Your blog author caught this little guy who was hiding in the pool upstream of another beaver dam

Your blog author caught this little guy who was hiding in the pool upstream of another beaver dam

Another advantage of this kind of remote fishing is that the trout we encounter are totally naïve: they have never seen an artificial fly or been hooked before and are therefore extremely aggressive and near suicidal! Be ready for a fantastic fishing experience if you’re willing to put in the time to explore Nesowadnehunk Stream and find the beaver dams. Joel and I spent 2.5 hours casting Mickey Fins and small Grey Ghost streamer flies above and below these structures and we caught a total of between 30 and 40 brook trout (we simply lost count after a while…). And you don’t have to be too subtle either: the multitude of trout that hide underneath each beaver dam get chased away downstream when we arrive but then congregate in schools in front of the dam waiting to reclaim their spots. They quickly lose their fear of our presence and actively chase our flies. Keep the following points in mind if you plan on fishing these structures: (a) only fly fishing is allowed on this stream, (b) include extra search time in your fishing plans to find the beaver dams which are ephemeral structures that likely wash away each spring, and (c) the native brookies will invariably be small, with the majority between 5” and 8”, the minority between 8” and 10”, and only a handful measuring between 10” and 12”; trout over 12” long are not present.





Joel and I had a one-of-a-kind fishing experience on Nesowadnehunk Stream this afternoon. The work we put in the day before to find the beaver dams was worth every ounce of our sweat. We only had a few hours to fish today, but I have no doubt that we would have caught many more trout if we had had the whole day to keep on exploring. This stream is a little gold mine which will yield its riches if you’re willing to take the time to unlock its secrets…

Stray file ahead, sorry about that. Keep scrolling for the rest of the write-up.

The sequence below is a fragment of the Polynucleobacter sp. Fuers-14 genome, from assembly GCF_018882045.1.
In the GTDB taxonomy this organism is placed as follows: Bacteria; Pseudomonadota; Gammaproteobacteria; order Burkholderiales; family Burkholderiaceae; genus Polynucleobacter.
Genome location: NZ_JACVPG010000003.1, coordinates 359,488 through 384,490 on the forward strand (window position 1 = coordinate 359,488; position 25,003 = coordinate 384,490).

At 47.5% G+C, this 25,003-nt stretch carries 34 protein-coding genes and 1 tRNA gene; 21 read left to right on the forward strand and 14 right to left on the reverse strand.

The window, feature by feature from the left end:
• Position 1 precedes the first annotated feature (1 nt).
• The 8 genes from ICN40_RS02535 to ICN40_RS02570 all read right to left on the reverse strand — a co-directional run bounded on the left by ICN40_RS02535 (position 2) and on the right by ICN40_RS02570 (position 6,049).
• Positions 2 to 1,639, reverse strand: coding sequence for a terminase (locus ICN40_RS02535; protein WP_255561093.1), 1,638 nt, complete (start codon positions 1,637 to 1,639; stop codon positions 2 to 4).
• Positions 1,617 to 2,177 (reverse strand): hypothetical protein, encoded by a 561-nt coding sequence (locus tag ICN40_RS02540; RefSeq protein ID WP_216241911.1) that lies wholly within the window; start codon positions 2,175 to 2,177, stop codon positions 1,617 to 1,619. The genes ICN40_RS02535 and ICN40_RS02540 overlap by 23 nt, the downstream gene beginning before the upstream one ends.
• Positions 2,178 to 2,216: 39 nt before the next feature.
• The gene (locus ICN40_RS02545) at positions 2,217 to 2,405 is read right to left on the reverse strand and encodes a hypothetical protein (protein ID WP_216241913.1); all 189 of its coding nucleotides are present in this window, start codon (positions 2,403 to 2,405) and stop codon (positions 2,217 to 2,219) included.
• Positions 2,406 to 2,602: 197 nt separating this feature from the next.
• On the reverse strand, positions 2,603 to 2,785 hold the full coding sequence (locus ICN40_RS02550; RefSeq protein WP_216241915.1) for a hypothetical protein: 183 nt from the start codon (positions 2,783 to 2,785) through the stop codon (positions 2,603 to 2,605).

Nesowadnehunk Stream, Baxter State Park, Maine


Was the information in this blog useful? I invite you to share your thoughts and opinions. Also, feel free to discuss your fishing experiences at this location.


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2 thoughts on “Brook trout fishing on Nesowadnehunk Stream, Baxter State Park, Maine (September 28, 2016)

  1. Great Adventure One of my favorite things to do! I really enjoy your stories/fishing reports!;)

  2. Your testimony is extremely well composed and will entice me to hit BSP once again when I head up to the great north woods. I was up there in early August with a guide about 45 miles in on lumber roads. The guide had located a beaver dam that ha been discovered 25 years earlier but only fished twice before way back when. It was assumed it would have failed by now so that ignored. He located it and managed to drag a canoe 1/2 mile through moose riddled woods just for us. The dam is an astounding 350feet long it literally created this tiny ponds popshoreline, like an Infinity pool. Then there was the fish. Your description of naive trout is spot on. Without having to exaggerate, every cast was a hit every other a catch. We fished well past 40 gorgeous fish with such color intensity and fight! My guide sadly said this dam will fail this winter so this experience will certainly be ethereal as this dam blows. Hopefully these fish will survive in a lower pond but probably not. I was honored to have had this extraordinary experience. bSP sounds just wonderful!